Date of Degree
MS (Master of Science)
Civil and Environmental Engineering
First Committee Member
Second Committee Member
Third Committee Member
This study presents a conjunctive data synthesis and technology development approach to aid in enhancing understanding of the scaling behavior of water flow and nutrient transport in intensively managed agricultural catchments. Anthropogenic modifications to the landscape, with agricultural activities being a primary driver, have resulted in significant alterations to hydrologic and biogeochemical cycles. Significant research has been directed towards understanding and predicting the changes in these cycles in an effort to mitigate the associated adverse effects. Typical modeling efforts suffer from scaling issues associated with heterogeneities that arise at the catchment scale. New parsimonious approaches that rely on emergent patterns in data have been proposed to aid current modeling efforts. This study adopts a data synthesis approach to identify emergent patterns in hydrologic and nitrogen solute behavior in the context of agricultural activities at the catchment scale. The results of the synthesis indicate a strong anthropogenic signature in agricultural landscapes through (a) decrease in variability in the streamflow distribution with increase in the proportion of the catchment that is artificially drained and (b) relatively low variability in nitrogen concentration relative to discharge. Due to the dependence of such data synthesis methods on reliable data, a new method of data collection, through the use of an innovative passive sampling device, is developed to aid in future data synthesis and subsequent modeling efforts. Initial laboratory studies towards the development of the device achieved in this thesis indicate its ability to capture flow-averaged solute concentration over a specified deployment period. Future work involves testing the device under various field deployment conditions. The relatively low cost of the device would enable the estimation of spatially distributed flow-averaged concentrations that would complement existing costlier measurement methods, and significantly aid future modeling efforts and management decisions.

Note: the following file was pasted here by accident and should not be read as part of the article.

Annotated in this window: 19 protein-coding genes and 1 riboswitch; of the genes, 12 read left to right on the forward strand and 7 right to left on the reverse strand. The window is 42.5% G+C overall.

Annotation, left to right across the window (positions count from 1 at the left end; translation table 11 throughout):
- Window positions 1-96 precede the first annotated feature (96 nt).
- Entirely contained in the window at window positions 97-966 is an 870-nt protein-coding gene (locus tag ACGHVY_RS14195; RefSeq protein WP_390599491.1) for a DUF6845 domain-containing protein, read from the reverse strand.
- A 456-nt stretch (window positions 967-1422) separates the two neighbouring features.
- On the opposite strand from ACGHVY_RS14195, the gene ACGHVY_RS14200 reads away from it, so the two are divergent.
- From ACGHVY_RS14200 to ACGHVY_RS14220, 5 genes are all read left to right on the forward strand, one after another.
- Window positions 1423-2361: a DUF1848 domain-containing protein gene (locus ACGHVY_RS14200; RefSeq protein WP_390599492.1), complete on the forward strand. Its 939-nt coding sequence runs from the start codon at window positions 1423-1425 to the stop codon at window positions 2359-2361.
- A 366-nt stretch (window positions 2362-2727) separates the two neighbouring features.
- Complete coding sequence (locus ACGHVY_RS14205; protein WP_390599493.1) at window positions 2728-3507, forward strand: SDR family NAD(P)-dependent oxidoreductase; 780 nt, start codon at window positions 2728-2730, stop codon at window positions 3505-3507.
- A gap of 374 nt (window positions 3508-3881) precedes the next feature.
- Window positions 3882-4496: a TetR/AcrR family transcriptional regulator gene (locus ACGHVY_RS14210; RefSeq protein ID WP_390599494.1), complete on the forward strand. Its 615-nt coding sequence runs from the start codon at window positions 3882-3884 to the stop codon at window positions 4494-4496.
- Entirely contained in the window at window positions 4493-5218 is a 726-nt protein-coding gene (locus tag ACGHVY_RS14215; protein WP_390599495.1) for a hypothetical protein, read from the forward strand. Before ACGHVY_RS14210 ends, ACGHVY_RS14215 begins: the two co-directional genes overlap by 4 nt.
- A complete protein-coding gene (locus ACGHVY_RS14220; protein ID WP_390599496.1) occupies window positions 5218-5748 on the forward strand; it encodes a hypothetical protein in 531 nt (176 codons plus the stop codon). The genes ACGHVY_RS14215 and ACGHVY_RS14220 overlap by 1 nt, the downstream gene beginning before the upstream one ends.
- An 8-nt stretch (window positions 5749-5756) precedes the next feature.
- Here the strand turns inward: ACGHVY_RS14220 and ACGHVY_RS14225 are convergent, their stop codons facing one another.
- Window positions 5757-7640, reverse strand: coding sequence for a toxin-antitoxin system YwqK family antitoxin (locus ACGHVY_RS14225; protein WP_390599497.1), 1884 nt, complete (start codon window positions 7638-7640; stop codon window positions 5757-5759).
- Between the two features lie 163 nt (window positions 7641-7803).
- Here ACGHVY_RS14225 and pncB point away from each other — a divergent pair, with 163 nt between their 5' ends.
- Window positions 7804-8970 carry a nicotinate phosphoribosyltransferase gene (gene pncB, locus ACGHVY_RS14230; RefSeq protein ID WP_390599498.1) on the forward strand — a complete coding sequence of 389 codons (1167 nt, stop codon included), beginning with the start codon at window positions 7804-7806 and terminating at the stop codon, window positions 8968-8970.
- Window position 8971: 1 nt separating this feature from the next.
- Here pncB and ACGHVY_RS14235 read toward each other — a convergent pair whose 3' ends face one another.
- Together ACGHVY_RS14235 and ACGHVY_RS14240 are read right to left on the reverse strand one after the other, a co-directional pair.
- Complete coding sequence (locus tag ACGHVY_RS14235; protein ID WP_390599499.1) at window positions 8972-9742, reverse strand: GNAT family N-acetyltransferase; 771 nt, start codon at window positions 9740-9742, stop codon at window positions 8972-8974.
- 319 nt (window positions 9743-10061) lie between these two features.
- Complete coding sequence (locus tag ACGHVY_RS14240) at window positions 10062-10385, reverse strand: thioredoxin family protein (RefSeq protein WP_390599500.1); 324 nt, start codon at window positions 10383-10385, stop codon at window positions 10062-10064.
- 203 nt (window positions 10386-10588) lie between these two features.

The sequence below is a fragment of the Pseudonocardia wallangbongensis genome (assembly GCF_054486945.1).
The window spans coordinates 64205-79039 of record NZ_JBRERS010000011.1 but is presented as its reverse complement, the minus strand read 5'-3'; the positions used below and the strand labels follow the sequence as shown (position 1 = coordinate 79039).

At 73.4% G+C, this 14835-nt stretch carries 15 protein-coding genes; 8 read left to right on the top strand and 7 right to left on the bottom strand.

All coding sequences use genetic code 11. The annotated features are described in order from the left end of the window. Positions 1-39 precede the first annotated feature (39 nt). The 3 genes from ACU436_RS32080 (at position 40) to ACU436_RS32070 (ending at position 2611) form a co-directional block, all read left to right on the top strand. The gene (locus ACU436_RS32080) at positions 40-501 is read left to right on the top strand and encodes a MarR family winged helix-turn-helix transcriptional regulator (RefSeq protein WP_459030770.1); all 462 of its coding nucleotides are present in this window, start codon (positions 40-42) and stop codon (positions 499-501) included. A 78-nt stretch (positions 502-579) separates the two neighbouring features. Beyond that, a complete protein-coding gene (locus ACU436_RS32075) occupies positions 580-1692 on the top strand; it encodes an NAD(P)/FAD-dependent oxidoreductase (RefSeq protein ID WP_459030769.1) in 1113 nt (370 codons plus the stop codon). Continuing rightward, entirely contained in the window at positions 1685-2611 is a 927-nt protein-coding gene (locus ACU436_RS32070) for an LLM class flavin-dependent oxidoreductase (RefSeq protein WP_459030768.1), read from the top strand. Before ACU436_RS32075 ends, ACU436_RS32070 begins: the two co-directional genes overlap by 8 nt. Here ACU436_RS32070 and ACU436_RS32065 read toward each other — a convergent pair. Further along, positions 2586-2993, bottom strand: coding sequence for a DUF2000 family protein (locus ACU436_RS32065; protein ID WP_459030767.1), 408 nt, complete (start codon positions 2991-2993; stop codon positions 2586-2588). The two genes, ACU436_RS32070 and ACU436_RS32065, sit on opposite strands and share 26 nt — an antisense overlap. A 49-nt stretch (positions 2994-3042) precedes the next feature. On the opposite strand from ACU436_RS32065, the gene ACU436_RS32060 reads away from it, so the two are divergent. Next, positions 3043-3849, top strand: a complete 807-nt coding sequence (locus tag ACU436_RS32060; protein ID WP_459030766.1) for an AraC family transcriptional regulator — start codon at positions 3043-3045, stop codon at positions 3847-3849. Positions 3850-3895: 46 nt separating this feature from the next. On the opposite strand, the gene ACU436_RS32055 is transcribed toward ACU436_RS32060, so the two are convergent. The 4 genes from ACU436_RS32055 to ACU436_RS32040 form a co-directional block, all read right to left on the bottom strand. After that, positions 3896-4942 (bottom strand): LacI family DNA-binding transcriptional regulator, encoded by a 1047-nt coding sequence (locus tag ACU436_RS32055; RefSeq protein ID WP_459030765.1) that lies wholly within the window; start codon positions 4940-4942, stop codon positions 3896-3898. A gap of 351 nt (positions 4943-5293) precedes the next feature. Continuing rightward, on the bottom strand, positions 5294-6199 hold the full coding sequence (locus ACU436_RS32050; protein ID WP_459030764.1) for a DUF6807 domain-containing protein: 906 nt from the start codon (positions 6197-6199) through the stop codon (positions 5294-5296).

xi, 105 pages
Includes bibliographical references (pages 97-105).
Copyright 2011 Samuel James Boland